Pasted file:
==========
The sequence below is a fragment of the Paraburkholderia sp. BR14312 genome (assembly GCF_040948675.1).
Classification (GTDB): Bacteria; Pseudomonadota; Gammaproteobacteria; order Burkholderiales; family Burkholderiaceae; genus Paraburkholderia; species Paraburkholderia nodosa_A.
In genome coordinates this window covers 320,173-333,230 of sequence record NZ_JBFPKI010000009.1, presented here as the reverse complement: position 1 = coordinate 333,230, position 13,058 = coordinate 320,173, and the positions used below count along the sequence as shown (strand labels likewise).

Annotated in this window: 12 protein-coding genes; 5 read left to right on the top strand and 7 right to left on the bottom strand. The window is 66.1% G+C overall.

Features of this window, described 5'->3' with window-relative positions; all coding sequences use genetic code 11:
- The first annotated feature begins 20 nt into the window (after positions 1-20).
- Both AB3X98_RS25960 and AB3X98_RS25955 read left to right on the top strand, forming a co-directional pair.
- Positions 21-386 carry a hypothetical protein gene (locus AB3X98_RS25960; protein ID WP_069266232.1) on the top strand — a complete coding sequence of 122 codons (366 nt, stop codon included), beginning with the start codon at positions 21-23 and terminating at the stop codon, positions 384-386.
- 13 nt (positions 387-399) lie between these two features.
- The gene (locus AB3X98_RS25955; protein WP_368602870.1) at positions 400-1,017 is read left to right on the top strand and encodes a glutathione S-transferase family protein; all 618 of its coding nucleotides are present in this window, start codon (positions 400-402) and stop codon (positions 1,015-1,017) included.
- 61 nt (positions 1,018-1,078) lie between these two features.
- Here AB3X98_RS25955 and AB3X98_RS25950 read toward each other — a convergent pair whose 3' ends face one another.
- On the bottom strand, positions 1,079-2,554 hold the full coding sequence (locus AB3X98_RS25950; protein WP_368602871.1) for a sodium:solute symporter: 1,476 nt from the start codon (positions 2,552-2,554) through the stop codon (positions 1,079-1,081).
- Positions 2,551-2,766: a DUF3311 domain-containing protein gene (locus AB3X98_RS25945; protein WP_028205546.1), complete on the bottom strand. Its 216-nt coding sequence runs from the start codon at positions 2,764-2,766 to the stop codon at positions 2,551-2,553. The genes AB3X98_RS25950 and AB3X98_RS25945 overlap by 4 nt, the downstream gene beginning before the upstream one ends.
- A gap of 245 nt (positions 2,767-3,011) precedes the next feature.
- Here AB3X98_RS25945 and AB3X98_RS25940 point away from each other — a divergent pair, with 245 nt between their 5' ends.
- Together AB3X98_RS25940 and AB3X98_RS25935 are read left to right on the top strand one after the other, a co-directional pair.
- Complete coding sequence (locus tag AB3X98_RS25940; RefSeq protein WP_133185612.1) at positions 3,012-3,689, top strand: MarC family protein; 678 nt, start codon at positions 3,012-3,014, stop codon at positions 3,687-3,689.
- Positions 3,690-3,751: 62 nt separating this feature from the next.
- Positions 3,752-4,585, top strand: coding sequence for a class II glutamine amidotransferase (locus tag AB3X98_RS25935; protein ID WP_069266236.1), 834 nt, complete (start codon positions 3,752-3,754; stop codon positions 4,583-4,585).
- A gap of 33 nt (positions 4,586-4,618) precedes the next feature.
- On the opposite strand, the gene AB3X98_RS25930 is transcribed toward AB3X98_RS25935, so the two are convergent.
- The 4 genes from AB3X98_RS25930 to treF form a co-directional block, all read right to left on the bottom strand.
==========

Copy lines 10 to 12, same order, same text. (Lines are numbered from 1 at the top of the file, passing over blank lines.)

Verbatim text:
- The gene (locus AB3X98_RS25955; protein WP_368602870.1) at positions 400-1,017 is read left to right on the top strand and encodes a glutathione S-transferase family protein; all 618 of its coding nucleotides are present in this window, start codon (positions 400-402) and stop codon (positions 1,015-1,017) included.
- 61 nt (positions 1,018-1,078) lie between these two features.
- Here AB3X98_RS25955 and AB3X98_RS25950 read toward each other — a convergent pair whose 3' ends face one another.